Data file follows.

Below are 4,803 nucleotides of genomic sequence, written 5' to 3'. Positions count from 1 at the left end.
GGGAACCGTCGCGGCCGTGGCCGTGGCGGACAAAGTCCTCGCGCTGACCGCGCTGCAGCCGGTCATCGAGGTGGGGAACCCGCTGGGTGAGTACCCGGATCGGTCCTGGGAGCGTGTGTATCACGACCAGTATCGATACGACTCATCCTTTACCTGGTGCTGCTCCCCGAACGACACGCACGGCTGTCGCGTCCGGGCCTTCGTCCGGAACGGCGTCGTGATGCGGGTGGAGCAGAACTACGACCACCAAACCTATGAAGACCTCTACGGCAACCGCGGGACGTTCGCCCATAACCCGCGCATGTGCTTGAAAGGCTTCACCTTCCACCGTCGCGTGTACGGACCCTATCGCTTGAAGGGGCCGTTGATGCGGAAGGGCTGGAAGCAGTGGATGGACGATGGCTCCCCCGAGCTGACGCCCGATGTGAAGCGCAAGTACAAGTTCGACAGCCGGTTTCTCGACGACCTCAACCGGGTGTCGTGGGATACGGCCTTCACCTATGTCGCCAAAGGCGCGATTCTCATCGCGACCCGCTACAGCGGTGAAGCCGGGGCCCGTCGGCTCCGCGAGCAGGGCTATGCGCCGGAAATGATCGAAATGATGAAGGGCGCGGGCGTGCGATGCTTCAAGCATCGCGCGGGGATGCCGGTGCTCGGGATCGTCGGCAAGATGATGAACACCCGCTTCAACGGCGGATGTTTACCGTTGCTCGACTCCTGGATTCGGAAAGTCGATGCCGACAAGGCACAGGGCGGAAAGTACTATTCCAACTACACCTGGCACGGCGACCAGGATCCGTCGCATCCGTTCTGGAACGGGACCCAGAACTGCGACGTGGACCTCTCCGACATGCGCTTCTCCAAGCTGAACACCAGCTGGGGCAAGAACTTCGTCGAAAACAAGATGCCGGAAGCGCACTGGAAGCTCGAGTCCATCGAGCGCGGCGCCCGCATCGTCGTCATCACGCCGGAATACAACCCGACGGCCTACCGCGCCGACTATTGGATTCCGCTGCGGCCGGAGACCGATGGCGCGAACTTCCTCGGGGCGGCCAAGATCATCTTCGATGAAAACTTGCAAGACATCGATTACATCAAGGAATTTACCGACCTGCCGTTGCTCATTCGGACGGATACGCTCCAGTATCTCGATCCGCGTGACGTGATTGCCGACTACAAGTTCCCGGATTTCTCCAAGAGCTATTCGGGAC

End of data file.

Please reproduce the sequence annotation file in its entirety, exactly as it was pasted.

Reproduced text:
Below are 4,803 nucleotides of genomic sequence, written 5' to 3'. Positions count from 1 at the left end.
GGGAACCGTCGCGGCCGTGGCCGTGGCGGACAAAGTCCTCGCGCTGACCGCGCTGCAGCCGGTCATCGAGGTGGGGAACCCGCTGGGTGAGTACCCGGATCGGTCCTGGGAGCGTGTGTATCACGACCAGTATCGATACGACTCATCCTTTACCTGGTGCTGCTCCCCGAACGACACGCACGGCTGTCGCGTCCGGGCCTTCGTCCGGAACGGCGTCGTGATGCGGGTGGAGCAGAACTACGACCACCAAACCTATGAAGACCTCTACGGCAACCGCGGGACGTTCGCCCATAACCCGCGCATGTGCTTGAAAGGCTTCACCTTCCACCGTCGCGTGTACGGACCCTATCGCTTGAAGGGGCCGTTGATGCGGAAGGGCTGGAAGCAGTGGATGGACGATGGCTCCCCCGAGCTGACGCCCGATGTGAAGCGCAAGTACAAGTTCGACAGCCGGTTTCTCGACGACCTCAACCGGGTGTCGTGGGATACGGCCTTCACCTATGTCGCCAAAGGCGCGATTCTCATCGCGACCCGCTACAGCGGTGAAGCCGGGGCCCGTCGGCTCCGCGAGCAGGGCTATGCGCCGGAAATGATCGAAATGATGAAGGGCGCGGGCGTGCGATGCTTCAAGCATCGCGCGGGGATGCCGGTGCTCGGGATCGTCGGCAAGATGATGAACACCCGCTTCAACGGCGGATGTTTACCGTTGCTCGACTCCTGGATTCGGAAAGTCGATGCCGACAAGGCACAGGGCGGAAAGTACTATTCCAACTACACCTGGCACGGCGACCAGGATCCGTCGCATCCGTTCTGGAACGGGACCCAGAACTGCGACGTGGACCTCTCCGACATGCGCTTCTCCAAGCTGAACACCAGCTGGGGCAAGAACTTCGTCGAAAACAAGATGCCGGAAGCGCACTGGAAGCTCGAGTCCATCGAGCGCGGCGCCCGCATCGTCGTCATCACGCCGGAATACAACCCGACGGCCTACCGCGCCGACTATTGGATTCCGCTGCGGCCGGAGACCGATGGCGCGAACTTCCTCGGGGCGGCCAAGATCATCTTCGATGAAAACTTGCAAGACATCGATTACATCAAGGAATTTACCGACCTGCCGTTGCTCATTCGGACGGATACGCTCCAGTATCTCGATCCGCGTGACGTGATTGCCGACTACAAGTTCCCGGATTTCTCCAAGAGCTATTCGGGAC